This confirms what many creationists have been pointing out for years.
    Curiously, the authors of the new chimp genome paper said very little about the overall DNA similarity between humans and chimpanzees. However, the University of London’s specialist in evolutionary genomics, Dr. Richard Buggs, evaluated the results of an analysis that compared this new chimp version to the human genome and discovered some shocking anti-evolutionary findings.
    Dr. Buggs reported on his website that “the percentage of nucleotides in the human genome that had one-to-one exact matches in the chimpanzee genome was 84.38%” and “4.06% had no alignment to the chimp assembly.”?4 Assuming the chimpanzee and human genomes are about the same size, this translates to an overall similarity of only about 80%! This outcome is way outside the nearly identical level of 98 to 99% similarity required for human evolution to seem plausible.
    http://www.icr.org/article/new.....t-research

    On top of that, and completely contrary to Darwinian thinking, kangaroos and dolphins are far more genetically similar than was presupposed by Darwinists:

    Kangaroo genes close to humans – 2008
    Excerpt: Australia’s kangaroos are genetically similar to humans,,, “There are a few differences, we have a few more of this, a few less of that, but they are the same genes and a lot of them are in the same order,” ,,,”We thought they’d be completely scrambled, but they’re not. There is great chunks of the human genome which is sitting right there in the kangaroo genome,”
    http://www.reuters.com/article.....P020081118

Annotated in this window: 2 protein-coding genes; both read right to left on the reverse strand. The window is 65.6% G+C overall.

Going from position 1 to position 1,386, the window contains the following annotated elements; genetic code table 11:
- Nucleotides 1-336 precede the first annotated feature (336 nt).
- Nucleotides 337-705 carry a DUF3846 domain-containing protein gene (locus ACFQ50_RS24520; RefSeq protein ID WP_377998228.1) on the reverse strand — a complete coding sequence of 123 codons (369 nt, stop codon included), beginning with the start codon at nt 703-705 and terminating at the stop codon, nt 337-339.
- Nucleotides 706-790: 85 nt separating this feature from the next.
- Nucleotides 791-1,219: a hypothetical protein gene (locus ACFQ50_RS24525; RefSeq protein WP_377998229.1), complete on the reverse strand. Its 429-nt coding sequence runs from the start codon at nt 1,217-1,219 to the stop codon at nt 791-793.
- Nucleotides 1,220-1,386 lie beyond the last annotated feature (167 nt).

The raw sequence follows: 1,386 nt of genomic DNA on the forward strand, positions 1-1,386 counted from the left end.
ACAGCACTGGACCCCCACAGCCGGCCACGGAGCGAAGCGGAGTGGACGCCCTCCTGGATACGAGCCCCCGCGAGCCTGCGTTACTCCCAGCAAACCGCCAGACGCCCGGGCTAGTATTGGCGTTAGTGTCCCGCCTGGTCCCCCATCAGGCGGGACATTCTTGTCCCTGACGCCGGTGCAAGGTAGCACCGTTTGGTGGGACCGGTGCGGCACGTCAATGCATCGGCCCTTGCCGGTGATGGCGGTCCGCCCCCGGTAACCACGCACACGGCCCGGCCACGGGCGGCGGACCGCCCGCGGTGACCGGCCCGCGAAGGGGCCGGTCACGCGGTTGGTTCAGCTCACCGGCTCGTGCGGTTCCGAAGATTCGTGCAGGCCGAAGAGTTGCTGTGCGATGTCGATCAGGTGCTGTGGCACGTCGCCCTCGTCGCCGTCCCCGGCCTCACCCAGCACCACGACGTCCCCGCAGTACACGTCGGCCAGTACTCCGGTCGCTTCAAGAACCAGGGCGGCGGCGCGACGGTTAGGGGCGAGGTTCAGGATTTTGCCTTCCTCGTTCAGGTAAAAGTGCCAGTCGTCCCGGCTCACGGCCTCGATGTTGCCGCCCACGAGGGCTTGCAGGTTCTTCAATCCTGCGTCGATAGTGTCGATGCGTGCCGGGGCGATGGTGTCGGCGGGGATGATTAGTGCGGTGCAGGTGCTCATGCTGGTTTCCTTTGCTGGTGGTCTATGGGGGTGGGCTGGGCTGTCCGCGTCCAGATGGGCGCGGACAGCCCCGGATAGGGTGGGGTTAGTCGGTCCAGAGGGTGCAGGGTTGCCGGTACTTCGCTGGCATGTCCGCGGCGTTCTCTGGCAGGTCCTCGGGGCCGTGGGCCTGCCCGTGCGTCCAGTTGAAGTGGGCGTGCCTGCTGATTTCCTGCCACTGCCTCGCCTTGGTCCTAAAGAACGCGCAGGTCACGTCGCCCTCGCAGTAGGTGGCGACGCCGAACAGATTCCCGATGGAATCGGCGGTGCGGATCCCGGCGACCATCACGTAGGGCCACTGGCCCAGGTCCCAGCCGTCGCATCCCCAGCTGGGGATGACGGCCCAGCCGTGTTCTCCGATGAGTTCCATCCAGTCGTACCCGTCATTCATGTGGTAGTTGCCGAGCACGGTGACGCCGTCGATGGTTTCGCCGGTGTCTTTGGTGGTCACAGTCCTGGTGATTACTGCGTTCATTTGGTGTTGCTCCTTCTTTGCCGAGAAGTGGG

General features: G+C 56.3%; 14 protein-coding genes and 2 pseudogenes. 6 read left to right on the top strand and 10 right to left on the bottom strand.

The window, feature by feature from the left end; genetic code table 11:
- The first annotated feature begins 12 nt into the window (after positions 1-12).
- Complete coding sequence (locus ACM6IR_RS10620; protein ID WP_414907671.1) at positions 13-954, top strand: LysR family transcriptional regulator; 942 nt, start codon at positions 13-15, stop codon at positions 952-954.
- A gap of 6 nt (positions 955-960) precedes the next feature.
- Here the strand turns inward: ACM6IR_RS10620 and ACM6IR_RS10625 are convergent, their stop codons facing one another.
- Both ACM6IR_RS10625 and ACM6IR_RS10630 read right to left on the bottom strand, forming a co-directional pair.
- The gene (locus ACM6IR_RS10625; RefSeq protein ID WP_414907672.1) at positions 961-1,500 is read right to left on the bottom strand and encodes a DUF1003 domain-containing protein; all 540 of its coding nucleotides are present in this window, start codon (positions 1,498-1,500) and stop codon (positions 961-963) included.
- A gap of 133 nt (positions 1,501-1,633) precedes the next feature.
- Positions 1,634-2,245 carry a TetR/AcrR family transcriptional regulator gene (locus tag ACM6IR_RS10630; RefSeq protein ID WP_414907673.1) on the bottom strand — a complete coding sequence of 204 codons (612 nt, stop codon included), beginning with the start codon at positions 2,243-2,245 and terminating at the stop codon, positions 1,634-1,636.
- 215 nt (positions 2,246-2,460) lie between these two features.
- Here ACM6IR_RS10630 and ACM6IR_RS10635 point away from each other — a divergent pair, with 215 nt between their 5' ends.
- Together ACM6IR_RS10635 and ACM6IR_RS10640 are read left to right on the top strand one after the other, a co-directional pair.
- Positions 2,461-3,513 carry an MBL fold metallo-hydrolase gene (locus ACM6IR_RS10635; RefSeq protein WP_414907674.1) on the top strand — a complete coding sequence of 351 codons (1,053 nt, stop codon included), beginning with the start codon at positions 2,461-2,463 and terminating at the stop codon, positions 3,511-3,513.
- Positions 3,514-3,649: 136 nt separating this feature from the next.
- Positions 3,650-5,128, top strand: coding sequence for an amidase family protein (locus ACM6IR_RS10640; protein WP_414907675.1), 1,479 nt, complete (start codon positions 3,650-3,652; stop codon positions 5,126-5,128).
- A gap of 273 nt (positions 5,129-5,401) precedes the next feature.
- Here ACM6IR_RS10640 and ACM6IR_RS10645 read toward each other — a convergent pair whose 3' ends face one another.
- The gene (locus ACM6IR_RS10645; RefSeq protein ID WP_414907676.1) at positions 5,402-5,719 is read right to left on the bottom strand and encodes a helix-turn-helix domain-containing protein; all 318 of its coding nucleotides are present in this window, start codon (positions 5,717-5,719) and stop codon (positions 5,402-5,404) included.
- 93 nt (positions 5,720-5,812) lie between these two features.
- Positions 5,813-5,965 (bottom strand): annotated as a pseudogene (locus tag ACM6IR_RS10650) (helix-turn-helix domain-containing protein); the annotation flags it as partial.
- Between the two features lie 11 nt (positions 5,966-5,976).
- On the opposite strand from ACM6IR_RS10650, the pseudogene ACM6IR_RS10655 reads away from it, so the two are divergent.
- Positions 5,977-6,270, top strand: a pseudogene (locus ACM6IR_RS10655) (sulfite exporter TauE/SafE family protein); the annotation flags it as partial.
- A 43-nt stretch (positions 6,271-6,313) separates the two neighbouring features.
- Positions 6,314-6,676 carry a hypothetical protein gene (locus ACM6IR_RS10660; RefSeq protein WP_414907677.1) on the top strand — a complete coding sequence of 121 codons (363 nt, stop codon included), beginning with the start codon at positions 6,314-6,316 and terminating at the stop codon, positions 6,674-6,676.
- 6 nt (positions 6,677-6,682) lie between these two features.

Dolphin DNA very close to human, – 2010
    Excerpt: They’re closer to us than cows, horses, or pigs, despite the fact that they live in the water.,,,
    “The extent of the genetic similarity came as a real surprise to us,” ,,,
    “Dolphins are marine mammals that swim in the ocean and it was astonishing to learn that we had more in common with the dolphin than with land mammals,” says geneticist Horst Hameister.,,,
    “We started looking at these and it became very obvious to us that every human chromosome had a corollary chromosome in the dolphin,” Busbee said. “We’ve found that the dolphin genome and the human genome basically are the same. It’s just that there’s a few chromosomal rearrangements that have changed the way the genetic material is put together.”
    http://www.reefrelieffounders......-to-human/
    Kolber, J., 2010, Dolphin DNA very close to human,
    Kumar, S., 2010, Human genes closer to dolphin’s than any land animal, Discovery Channel Online,

    Richard Sternberg PhD – podcast – On Human Origins: Is Our Genome Full of Junk DNA? Part 2. (Major Differences in higher level chromosome spatial organization)
    5:30 minute mark quote: “Basically the dolphin genome is almost wholly identical to the human genome,, yet no one would argue that bottle-nose dolphins are our sister species”,,,
    http://www.discovery.org/multi.....-dna-pt-2/

    Where you will find the greatest differences between humans, chimps, kangaroos, dolphins, etc.. etc.. is not in the DNA sequences but is in the species-specific ‘alternative splicing patterns’ between the different species.

    Evolution by Splicing – Comparing gene transcripts from different species reveals surprising splicing diversity. – Ruth Williams – December 20, 2012
    Excerpt: A major question in vertebrate evolutionary biology is “how do physical and behavioral differences arise if we have a very similar set of genes to that of the mouse, chicken, or frog?”,,,
    A commonly discussed mechanism was variable levels of gene expression, but both Blencowe and Chris Burge,,, found that gene expression is relatively conserved among species.